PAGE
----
For Roma, Justice Is Sometimes the Best Medicine

A woman visits a gynecologist for a check-up but the office demands she pay a fee for a service that is free.

A young child and his parents are never informed about vaccination for measles, mumps, and rubella.

A man in need of dialysis is thrown out of the hospital because he asks for transportation reimbursement, which is required by law.

These are just a few of the many health rights violations Roma people face in Macedonia. But the work of Roma paralegals is having a profound impact on Roma health in their communities.

To protect health rights and influence systemic change, four Macedonian organizations have joined forces. Three of them are local Roma organizations—Centre for Democratic Development and Initiatives, Humanitarian and Charitable Organization of Roma (KHAM Delcevo), and Roma Resource Center. The fourth, Association for Emancipation, Solidarity and Equality of Women (ESE), is a national human rights organization with experience in advocacy and research.

Each of the Roma organizations hosts two paralegals recruited from their communities. Their understanding of local issues and the trust they have within their communities allow them to establish strong relationships with clients. In turn, ESE provides training, oversees case management, and intervenes in particularly difficult cases.

The paralegals conduct door-to-door outreach and hold office hours. They listen, provide advice, and in some cases they intervene by accompanying clients to local authorities or clinics where they negotiate resolutions todisagreements, lodge complaints, or demand remedies for violations. They also help many Roma obtain personal identification documents, without which they cannot get health insurance to subsidize their care.

The paralegals have also contributed to systemic changes in Macedonia. For example, many health care providers used to illegally charge Roma patients for services like gynecological check-ups and vaccination certificates, and many used to confiscate Roma patients’ identity documentation if they were unable to pay hospital bills. These situations have greatly improved as a result of persistent interventions by the paralegals.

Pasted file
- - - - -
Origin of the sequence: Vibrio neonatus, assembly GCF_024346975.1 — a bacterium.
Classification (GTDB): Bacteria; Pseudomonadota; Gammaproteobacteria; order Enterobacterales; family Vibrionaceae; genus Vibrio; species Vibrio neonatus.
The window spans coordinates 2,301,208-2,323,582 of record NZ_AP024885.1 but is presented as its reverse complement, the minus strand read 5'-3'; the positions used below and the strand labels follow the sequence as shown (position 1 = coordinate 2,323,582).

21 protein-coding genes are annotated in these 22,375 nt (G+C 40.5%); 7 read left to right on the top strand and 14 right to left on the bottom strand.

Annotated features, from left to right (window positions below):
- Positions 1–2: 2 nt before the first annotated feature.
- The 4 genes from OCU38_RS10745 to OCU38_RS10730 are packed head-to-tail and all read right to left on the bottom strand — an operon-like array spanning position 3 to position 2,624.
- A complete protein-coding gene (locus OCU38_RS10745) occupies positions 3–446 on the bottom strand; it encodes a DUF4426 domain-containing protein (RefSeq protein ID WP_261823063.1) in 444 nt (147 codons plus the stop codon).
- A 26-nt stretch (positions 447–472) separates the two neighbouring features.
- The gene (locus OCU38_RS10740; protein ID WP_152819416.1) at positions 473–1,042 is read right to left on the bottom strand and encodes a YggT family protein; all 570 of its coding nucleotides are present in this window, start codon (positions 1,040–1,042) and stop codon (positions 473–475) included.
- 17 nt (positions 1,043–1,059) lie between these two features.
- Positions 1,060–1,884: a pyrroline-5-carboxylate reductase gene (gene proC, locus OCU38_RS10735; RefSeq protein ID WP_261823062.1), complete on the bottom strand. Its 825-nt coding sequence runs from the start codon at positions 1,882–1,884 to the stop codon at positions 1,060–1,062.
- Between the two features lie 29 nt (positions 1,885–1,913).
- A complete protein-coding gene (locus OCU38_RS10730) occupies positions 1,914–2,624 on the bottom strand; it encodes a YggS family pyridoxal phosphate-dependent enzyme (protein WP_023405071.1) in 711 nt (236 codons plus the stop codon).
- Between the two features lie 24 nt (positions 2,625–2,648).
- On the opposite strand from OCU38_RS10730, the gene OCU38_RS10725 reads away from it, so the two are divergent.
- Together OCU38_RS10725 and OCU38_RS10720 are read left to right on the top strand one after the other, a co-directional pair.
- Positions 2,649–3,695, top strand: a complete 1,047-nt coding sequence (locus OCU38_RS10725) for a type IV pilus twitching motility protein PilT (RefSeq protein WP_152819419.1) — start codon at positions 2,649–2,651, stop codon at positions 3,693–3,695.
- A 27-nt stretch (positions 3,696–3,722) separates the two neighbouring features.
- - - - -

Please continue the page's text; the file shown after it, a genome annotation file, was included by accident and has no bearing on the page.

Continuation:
The paralegals have also helped Roma citizens advocate for their rights themselves. By conducting roundtables in local communities, paralegals have educated about health rights, and examined local problems. In Crnik, a village in eastern Macedonia, villagers successfully advocated for a local vaccination center, which will open soon, and they are in the process of applying for “rural health area” status, which would give the village access to an ambulance.

With local support, these four organizations are bringing justice to Roma health in Macedonia.

The Centre for Democratic Development and Initiatives; the Humanitarian and Charitable Organization of Roma; Roma Resource Center; and the Association for Emancipation, Solidarity and Equality of Women are grantees of the Open Society Foundations.

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Yes, the Roma people must fight for their Rights !!!

American Roma have no rights the police our taking our people place them in jail.without any charges just who they our.we need rep. In Washington that can speak
And this will Chang. local support by Roma who knows what is going on this is 45 .years working in over 40 countries .thanks

Thank you for your comment, Ernest. I agree with you that many American Roma also experience significant stigma and discrimination - by the police, on the labor market and so on. I am more familiar with the situation in Europe, but would recommend the Romani Archives and Documentation Center at the University of Texas as a resource on Roma in the US.